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21 January 2015
American Airlines recently filed an injunction action requesting the Federal Court to revoke Decision 1135/13 of the National Administration of Civil Aviation (ANAC), which imposed a fine on the airline for allegedly operating a non-approved scheduled flight.
Further, American Airlines petitioned the court to declare several articles of Law 26/854 unconstitutional and requested that the fine be suspended until the court has issued its final decision. The first-instance federal judge held in favour of ANAC using the arguments invoked by the federal district attorney, which in the view of American Airlines were erroneous.
American Airlines appealed on the grounds that the first-instance court's decision used arguments from the federal district attorney. The Federal Civil and Commercial Court of Appeals Chamber III reversed the first-instance court decision by two votes to one in a minority opinion in accordance with the Argentine Civil and Commercial Code of Procedures. Under the code, when a party requests an injunction against another party and has a credible right, and there is a need to take immediate action, the courts have the right to decide on the petition before notifying the party against which the decision was taken.
Contrary to the rules of the Procedures Code Law 26/854, Article 4 sets forth that in injunction actions against the state, the court must request information from the government agency against which the action was filed relating to public interest that could be in danger if the petition was granted. Further, the government agency must provide the information on which the administrative decision was based within five working days and attach the documents that it considers to be evidence.
Among others things, American Airlines requested that the following provisions of Law 26/854 be declared unconstitutional because they give the state rights not granted to physical or legal parties thus creating an imbalance between them:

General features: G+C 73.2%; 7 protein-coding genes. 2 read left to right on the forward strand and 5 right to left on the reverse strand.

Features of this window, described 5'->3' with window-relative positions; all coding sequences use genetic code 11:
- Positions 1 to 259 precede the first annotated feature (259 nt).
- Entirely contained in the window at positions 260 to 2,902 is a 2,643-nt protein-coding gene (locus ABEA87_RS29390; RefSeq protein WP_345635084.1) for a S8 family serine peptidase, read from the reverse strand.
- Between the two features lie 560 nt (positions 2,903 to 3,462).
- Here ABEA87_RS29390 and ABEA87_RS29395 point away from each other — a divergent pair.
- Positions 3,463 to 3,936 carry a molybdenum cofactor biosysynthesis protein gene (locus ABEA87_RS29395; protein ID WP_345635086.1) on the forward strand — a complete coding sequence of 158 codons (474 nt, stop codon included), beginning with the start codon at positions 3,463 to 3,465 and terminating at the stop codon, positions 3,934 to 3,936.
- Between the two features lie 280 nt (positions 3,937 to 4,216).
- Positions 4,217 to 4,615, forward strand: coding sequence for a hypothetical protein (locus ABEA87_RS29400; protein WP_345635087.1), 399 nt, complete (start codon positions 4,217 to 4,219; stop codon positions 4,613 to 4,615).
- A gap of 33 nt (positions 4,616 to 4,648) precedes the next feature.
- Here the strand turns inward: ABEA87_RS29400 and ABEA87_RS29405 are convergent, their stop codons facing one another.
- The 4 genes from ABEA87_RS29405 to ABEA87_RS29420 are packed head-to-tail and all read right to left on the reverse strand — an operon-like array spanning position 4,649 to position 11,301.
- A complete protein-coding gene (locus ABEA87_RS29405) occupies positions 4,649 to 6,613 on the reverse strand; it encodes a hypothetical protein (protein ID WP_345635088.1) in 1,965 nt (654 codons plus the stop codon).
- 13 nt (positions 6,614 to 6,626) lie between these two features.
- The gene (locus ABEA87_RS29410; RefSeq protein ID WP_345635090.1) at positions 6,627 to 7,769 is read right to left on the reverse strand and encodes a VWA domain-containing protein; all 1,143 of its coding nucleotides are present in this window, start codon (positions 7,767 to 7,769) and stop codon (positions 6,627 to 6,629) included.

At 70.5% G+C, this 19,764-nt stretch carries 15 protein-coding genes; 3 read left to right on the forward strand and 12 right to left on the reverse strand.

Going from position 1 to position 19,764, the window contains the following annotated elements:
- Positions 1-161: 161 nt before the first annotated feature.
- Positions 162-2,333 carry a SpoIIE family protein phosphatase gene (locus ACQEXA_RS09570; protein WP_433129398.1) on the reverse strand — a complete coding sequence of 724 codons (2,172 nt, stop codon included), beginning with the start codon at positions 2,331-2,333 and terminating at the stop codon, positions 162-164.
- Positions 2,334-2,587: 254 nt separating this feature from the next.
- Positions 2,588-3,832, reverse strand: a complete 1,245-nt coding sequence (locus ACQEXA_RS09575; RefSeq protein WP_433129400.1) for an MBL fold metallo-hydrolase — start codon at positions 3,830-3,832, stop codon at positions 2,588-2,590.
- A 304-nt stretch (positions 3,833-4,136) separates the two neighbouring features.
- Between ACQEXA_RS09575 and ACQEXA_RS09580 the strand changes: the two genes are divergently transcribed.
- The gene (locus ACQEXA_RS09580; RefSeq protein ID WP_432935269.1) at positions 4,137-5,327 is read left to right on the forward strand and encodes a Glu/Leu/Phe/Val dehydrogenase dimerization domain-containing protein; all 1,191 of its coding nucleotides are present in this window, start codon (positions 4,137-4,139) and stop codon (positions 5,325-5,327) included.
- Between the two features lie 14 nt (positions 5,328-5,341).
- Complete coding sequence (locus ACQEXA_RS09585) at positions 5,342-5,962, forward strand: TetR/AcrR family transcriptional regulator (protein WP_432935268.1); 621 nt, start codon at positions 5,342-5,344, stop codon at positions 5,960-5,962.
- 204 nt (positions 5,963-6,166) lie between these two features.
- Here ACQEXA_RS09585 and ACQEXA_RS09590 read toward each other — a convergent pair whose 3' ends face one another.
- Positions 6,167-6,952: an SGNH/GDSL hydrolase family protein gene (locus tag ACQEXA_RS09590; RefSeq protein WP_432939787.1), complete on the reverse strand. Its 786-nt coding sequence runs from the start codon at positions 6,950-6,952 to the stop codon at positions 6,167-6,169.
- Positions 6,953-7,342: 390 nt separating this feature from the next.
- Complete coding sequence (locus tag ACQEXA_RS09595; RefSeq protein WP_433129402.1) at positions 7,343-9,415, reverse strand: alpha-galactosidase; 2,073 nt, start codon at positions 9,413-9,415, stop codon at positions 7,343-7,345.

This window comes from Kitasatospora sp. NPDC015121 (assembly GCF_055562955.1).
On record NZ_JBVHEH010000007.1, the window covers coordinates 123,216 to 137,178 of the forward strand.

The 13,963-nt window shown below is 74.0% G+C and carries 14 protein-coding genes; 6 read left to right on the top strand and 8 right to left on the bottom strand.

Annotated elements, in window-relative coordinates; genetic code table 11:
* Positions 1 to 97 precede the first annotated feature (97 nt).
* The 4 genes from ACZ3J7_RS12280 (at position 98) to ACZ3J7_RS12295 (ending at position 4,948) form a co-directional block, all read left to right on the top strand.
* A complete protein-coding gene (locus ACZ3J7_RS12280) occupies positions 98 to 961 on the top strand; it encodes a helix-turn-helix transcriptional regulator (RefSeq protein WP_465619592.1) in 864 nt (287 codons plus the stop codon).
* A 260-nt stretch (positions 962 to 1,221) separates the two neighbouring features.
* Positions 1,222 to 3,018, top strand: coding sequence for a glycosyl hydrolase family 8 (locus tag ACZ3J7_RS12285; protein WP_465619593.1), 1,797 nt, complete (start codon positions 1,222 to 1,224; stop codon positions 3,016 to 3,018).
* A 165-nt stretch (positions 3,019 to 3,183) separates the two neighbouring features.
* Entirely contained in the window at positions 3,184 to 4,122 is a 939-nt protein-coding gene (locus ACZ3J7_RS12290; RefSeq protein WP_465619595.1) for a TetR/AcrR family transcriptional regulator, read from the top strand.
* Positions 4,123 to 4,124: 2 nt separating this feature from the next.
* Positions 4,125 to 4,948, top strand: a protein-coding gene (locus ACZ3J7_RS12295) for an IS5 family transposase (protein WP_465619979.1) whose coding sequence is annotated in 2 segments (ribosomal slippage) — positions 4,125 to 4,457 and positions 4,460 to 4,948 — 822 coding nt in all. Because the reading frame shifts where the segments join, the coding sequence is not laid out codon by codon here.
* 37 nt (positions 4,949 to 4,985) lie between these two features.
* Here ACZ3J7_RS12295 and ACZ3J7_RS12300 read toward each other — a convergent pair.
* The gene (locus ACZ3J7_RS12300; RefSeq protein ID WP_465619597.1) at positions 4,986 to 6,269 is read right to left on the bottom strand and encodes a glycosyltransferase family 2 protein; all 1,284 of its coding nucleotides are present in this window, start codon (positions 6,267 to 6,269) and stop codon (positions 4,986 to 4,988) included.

American Airlines appealed the first-instance court decision. The appeal was heard by Chamber III of the Civil and Commercial Federal Court in Buenos Aires, which consists of three judges. Judge Antelo decided in favour of the minority, taking into account the fact that the judge receives information from the state that helps him or her to make a better decision. Further, he stated that Law 26/854 was not unconstitutional, that ANAC Decision 1135/13 was reasonable and that its application could not be considered an indication that the parties are not equal regarding constitutional rights. Further, Antelo stated that American Airlines did not provide firm evidence of the damages that it had suffered due to the issuance of Decision 1135/13 and voted to reaffirm the first-instance decision.
Judges Medina and Recondo held in favour of American Airlines and sent the case to the first-instance court for a ruling on the injunction petition. In their decision Medina and Recondo argued as follows:
The same chamber reached the same conclusion in two additional cases filed by American Airlines.(1)
For further information on this topic please contact Elizabeth Mireya Freidenberg at Freidenberg Freidenberg & Lifsic by telephone (+54 11 4311 4991), fax (+54 11 4311 0852) or email (firstname.lastname@example.org).
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